Date of Graduation


Document Type


Degree Name

Master of Science in Food Science (MS)

Degree Level



Food Science


Philip G. Crandall

Committee Member

Han-Seok Seo

Second Committee Member

Cynthia Sides

Third Committee Member

Alvaro Durand-Morat

Fourth Committee Member

Corliss Ann O'Bryan


environmental, health benefit, liquid smoke, mesquite, sustainability, willing to pay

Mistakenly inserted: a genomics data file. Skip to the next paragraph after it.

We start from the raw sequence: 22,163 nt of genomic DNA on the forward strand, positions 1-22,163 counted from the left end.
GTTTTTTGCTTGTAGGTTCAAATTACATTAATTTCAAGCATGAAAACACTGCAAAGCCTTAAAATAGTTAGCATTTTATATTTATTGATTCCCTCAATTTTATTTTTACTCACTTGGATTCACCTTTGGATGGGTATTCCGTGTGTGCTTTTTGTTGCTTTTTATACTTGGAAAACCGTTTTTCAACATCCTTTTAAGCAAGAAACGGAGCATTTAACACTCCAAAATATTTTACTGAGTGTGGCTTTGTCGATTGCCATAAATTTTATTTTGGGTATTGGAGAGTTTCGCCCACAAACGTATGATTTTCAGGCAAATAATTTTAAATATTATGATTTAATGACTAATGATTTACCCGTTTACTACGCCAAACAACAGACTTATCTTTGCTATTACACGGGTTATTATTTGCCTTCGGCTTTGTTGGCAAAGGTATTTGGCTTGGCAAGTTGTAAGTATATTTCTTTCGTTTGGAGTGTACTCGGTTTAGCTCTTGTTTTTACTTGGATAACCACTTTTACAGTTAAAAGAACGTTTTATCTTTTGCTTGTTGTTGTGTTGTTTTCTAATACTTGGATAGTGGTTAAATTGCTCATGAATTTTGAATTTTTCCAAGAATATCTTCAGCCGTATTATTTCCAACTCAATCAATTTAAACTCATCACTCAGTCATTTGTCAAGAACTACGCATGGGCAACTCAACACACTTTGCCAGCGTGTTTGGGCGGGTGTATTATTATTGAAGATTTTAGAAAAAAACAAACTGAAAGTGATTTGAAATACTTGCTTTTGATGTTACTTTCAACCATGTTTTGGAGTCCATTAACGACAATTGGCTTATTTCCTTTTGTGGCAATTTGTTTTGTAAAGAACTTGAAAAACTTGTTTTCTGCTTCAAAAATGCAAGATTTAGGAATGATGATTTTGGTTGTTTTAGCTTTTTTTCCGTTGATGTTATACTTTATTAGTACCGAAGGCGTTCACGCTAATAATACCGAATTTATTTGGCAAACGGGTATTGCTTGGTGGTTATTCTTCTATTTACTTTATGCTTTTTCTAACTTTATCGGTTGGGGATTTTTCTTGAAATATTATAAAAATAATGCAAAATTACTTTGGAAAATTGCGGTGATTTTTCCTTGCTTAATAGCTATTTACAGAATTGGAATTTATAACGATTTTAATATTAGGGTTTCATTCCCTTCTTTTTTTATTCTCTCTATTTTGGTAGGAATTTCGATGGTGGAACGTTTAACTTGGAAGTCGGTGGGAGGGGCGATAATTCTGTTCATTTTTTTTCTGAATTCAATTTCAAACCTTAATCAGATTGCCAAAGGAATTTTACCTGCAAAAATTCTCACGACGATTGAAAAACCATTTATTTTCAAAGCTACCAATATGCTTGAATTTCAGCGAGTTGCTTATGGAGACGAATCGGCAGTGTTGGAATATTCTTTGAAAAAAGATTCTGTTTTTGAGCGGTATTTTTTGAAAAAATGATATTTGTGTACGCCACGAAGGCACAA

Mesquite trees continue to invade forests and range lands in many countries across the world. The cost to remove these trees is staggering. In Texas, landowners spent $25 million over a 10- year period to clear 300,000 ha of mesquite trees, a fraction of the 22 million ha of Texas land affected by this invasion. Estimates are that the mesquite continues to negatively impact one to two percent of additional land in selected counties each year in Texas. However, the problem is not unique to Texas, but rather to the 44 species of mesquite trees, belonging to the genus Prosopis found in the pea family, the Fabaceae, introduced across the southern United States, South Asia, Africa, the Middle East, South America, and the Caribbean. In response, researchers are searching for economically viable uses for harvested trees and seeds to provide an alternative to the high cost of removal. If viable uses for harvested mesquite trees and seeds are found, then sustained pressure will limit and ultimately reduce the negative impact from these invasive trees. One key factor to controlling this invasive species is to find economically and environmentally sustainable uses to help pay the costs of removal or perhaps make removal less necessary. Traditional uses of mesquite are as a building material, as a source of food for both animals and humans and as wood for charcoal. Emerging uses of mesquite are new applications as a biofuel and as a bio-filter medium for water. Moreover, forestry land management of mesquite has adapted to include the tree as a component of hunting lands. New control methodologies and technologies are based on an increased understanding of mesquite growth patterns, using recommended practices that reduce control and eradication costs while improving the efficiency of land management. Previous land management practices have proven that excessive application of herbicides, physical removal of mesquite trees, or human-induced brush fires, if not carefully planned, only worsen mesquite infestations. The growing problem of mesquite land management provides an opportunity for continued research into novel ways to utilize mesquite biomass, of both wood and seed pods. For example, liquid smoke application for poultry products. Boneless, skinless chicken breasts comprise almost 30% of total poultry sales and poultry remains US consumers’ protein of choice. This research sought to determine whether consumers of chicken would pay a premium for a smoked chicken breast that was healthier and produced with less of a negative impact on the environment. Two balanced consumer panel groups were presented with information on the two value prospects of smoked chicken prepared with liquid smoke. The order of presentation of the health claims and the environmentally friendly claims were reversed to measure the impact of the order of presentation on consumers’ willingness to pay. An Nth type auction showed that health claims elicited a greater premium; the highest average premium was approximately $7 including the baseline price following the health claims for the liquid smoked chicken. The order of presentation of the information did not affect the results.